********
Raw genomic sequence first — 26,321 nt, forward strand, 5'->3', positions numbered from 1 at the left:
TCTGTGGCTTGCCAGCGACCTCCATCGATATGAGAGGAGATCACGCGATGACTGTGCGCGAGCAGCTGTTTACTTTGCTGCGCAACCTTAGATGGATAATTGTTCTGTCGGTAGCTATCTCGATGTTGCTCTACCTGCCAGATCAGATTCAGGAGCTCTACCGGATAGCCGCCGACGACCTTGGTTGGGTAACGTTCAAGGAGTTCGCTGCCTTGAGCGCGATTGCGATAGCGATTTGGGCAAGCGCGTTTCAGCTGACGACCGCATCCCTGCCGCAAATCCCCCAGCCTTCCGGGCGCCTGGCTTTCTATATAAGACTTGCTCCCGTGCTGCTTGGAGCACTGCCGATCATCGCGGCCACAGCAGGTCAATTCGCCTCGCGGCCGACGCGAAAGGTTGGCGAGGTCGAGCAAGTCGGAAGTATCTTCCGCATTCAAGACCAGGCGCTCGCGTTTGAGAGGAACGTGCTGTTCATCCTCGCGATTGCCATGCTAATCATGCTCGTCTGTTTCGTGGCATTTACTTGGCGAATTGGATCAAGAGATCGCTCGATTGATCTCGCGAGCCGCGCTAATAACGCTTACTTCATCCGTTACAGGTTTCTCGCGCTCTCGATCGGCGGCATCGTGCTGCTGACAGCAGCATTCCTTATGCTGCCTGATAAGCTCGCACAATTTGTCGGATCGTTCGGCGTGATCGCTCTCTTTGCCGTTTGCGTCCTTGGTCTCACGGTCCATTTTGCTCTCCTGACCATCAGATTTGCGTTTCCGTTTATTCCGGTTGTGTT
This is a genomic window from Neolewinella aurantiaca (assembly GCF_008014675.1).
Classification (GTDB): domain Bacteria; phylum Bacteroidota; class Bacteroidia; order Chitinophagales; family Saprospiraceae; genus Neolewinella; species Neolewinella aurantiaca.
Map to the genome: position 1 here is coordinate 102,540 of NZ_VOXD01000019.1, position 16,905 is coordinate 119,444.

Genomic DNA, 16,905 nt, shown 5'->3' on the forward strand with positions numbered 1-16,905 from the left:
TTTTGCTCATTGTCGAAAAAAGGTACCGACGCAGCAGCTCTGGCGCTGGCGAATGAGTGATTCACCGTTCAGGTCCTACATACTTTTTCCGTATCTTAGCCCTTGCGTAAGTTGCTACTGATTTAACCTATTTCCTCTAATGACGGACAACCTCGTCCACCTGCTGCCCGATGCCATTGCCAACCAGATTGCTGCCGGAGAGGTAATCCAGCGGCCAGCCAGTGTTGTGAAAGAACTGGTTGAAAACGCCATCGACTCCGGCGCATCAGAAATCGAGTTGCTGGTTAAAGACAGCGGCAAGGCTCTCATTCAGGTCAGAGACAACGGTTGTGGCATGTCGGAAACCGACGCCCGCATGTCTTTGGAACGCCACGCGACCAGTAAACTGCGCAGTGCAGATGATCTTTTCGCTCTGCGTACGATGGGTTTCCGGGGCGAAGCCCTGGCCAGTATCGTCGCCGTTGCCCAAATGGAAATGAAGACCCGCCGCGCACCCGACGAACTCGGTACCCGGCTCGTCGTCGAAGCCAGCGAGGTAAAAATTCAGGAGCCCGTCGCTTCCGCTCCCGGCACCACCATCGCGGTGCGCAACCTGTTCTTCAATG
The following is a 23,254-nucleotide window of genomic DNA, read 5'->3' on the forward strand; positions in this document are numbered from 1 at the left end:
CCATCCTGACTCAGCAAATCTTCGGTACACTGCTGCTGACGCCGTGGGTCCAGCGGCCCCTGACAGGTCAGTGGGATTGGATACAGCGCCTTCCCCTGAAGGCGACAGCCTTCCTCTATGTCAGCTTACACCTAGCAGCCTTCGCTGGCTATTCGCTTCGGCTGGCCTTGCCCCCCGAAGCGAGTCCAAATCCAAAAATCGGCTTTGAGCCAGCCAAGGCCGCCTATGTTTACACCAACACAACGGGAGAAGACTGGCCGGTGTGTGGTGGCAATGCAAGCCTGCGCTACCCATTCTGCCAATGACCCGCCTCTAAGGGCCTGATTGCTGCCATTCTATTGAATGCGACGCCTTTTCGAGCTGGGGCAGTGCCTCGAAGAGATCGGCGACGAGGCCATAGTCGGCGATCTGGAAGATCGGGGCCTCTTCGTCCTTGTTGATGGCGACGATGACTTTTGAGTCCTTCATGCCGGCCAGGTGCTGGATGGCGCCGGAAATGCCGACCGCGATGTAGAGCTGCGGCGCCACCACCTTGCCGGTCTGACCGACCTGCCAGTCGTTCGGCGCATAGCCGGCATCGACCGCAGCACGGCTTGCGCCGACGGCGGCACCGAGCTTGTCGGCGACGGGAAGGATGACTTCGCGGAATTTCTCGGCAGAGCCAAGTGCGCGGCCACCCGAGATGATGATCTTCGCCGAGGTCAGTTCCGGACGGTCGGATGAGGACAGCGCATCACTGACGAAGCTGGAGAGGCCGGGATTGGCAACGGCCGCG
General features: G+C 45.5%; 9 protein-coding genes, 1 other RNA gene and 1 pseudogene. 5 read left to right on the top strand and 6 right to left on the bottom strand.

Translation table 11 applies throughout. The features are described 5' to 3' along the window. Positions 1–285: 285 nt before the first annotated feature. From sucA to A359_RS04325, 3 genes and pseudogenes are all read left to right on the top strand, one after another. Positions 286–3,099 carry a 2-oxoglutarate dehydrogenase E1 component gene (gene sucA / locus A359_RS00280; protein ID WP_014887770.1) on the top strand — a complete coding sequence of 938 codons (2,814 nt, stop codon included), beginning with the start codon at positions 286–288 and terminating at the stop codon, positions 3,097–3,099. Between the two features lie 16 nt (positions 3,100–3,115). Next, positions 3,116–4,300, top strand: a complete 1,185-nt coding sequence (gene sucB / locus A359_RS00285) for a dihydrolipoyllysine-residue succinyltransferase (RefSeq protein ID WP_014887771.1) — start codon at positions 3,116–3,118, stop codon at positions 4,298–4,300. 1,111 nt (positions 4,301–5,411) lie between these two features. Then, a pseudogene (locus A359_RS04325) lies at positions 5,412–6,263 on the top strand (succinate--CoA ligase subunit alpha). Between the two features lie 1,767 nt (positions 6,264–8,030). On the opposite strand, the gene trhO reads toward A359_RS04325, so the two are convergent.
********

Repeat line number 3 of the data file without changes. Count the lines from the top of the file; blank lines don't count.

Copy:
This is a genomic window from Neolewinella aurantiaca (assembly GCF_008014675.1).